(2) The number of qualified therapists, support personnel, and consultants must be adequate to provide comprehensive therapeutic activities consistent with each patient's active treatment program.

[72 FR 60788, Oct. 26, 2007]

§482.68   Special requirement for transplant programs.

A transplant program located within a hospital that has a Medicare provider agreement must meet the conditions of participation specified in §§482.72 through 482.104 in order to be granted approval from CMS to provide transplant services.

(a) Unless specified otherwise, the conditions of participation at §§482.72 through 482.104 apply to heart, heart-lung, intestine, kidney, liver, lung, and pancreas centers.

(b) In addition to meeting the conditions of participation specified in §§482.72 through 482.104, a transplant program must also meet the conditions of participation in §§482.1 through 482.57, except for §482.15.

[81 FR 64030, Sept. 16, 2016, as amended at 84 FR 51821, Sept. 30, 2019]

§482.70   Definitions.

As used in this subpart, the following definitions apply:

Adverse event means an untoward, undesirable, and usually unanticipated event that causes death or serious injury, or the risk thereof. As applied to transplant programs, examples of adverse events include (but are not limited to) serious medical complications or death caused by living donation; unintentional transplantation of organs of mismatched blood types; transplantation of organs to unintended beneficiaries; and unintended transmission of infectious disease to a beneficiary.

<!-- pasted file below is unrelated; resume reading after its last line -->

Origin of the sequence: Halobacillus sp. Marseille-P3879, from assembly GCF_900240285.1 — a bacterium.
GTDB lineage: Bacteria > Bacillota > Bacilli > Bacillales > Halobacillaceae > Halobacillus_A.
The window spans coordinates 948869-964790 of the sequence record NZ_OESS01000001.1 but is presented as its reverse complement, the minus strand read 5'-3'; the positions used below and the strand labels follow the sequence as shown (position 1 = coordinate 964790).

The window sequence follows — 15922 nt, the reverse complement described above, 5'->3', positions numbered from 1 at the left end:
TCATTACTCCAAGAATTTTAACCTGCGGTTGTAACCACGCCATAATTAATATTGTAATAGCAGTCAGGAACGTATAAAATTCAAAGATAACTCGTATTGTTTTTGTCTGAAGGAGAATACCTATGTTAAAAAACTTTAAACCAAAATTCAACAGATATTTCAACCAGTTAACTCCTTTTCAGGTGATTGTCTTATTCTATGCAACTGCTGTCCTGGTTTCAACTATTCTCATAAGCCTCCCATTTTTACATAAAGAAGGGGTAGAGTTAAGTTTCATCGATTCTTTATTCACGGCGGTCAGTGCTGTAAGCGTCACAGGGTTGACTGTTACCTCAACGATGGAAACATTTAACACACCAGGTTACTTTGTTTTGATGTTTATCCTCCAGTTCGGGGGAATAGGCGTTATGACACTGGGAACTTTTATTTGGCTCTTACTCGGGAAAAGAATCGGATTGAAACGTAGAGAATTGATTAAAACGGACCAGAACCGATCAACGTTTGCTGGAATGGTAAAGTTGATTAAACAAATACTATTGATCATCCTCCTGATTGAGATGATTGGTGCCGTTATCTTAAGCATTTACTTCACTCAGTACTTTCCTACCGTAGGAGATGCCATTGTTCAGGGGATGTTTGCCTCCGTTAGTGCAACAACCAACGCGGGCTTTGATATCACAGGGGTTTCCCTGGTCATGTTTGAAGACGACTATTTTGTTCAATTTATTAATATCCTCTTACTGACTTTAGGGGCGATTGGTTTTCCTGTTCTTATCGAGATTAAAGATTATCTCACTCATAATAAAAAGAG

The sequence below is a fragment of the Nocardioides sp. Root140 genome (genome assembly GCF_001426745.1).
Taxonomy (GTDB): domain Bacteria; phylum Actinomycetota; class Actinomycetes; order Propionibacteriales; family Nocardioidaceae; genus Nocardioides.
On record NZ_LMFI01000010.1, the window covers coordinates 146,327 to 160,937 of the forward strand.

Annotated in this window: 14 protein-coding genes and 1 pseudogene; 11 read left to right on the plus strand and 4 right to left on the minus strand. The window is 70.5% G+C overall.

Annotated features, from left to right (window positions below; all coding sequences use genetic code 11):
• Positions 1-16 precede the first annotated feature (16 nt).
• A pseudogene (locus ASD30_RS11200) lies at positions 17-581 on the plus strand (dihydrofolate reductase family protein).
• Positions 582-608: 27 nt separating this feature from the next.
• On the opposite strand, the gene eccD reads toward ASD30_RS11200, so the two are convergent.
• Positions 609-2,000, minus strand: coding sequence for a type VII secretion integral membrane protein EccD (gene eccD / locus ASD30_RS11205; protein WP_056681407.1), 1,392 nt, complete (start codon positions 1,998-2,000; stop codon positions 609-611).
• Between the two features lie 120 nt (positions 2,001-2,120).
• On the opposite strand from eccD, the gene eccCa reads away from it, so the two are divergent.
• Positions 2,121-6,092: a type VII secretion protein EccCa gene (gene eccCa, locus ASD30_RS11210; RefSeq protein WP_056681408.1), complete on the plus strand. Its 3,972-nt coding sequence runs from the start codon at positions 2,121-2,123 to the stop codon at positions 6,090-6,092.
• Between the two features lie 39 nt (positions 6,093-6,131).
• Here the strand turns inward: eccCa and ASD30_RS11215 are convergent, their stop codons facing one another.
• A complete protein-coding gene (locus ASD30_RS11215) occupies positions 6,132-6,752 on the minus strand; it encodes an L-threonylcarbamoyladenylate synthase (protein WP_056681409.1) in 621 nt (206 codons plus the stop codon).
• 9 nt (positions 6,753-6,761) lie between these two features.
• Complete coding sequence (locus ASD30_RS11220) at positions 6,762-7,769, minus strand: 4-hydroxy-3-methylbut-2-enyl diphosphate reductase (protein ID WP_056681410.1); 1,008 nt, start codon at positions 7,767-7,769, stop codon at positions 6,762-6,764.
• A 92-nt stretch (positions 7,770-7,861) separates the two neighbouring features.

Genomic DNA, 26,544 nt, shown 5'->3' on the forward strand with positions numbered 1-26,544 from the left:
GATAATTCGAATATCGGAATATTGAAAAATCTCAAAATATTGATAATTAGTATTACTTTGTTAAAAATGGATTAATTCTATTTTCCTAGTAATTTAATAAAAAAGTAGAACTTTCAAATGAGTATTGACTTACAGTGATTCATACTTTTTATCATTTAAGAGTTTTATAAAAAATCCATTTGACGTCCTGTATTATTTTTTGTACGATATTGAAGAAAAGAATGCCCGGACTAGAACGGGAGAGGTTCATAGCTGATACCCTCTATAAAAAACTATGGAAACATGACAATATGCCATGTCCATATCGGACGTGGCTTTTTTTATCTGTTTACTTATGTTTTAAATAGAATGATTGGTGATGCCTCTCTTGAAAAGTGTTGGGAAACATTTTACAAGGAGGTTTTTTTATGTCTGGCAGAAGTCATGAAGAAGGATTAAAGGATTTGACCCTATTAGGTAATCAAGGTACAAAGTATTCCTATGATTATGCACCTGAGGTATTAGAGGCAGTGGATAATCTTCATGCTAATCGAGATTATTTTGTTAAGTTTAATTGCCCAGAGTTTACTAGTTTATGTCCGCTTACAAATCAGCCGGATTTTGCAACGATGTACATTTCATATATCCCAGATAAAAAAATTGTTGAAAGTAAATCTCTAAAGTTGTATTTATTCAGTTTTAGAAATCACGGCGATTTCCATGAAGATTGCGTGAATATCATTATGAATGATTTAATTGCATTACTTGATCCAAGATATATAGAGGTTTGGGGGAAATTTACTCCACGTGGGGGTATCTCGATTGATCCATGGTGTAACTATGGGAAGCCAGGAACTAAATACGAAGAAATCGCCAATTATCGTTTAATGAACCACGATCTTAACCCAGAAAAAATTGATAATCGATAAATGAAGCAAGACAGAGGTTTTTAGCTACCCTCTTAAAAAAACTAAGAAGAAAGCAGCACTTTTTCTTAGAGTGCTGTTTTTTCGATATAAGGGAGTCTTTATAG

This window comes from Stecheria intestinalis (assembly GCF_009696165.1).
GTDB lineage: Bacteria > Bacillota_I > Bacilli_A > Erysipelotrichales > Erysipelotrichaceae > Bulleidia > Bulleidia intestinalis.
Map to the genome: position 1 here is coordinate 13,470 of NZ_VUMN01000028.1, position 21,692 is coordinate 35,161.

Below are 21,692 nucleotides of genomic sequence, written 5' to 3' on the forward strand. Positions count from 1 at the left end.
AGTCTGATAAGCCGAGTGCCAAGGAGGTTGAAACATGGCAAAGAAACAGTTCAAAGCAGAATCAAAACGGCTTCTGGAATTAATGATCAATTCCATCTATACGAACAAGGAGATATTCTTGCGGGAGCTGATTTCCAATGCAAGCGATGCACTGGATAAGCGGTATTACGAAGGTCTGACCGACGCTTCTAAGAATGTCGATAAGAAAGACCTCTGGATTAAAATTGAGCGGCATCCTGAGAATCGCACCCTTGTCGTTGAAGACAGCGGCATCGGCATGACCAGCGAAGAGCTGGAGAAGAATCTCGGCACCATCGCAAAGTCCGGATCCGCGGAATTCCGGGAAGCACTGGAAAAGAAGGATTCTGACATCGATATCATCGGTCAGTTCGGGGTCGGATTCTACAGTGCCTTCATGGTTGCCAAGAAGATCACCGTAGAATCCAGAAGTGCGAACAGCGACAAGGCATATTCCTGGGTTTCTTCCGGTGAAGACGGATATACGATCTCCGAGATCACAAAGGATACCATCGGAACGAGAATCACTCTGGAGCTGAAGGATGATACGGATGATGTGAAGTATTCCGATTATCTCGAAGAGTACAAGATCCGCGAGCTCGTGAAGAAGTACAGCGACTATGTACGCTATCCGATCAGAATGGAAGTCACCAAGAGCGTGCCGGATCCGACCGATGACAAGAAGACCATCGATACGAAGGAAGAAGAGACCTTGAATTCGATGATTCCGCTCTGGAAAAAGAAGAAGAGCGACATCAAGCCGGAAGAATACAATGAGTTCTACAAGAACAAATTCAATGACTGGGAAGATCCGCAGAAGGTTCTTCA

End-Stage Renal Disease (ESRD) means that stage of renal impairment that appears irreversible and permanent, and requires a regular course of dialysis or kidney transplantation to maintain life.

ESRD Network means all Medicare-approved ESRD facilities in a designated geographic area specified by CMS.

Heart-Lung transplant program means a transplant program that is located in a hospital with an existing Medicare-approved heart transplant program and an existing Medicare-approved lung program that performs combined heart-lung transplants.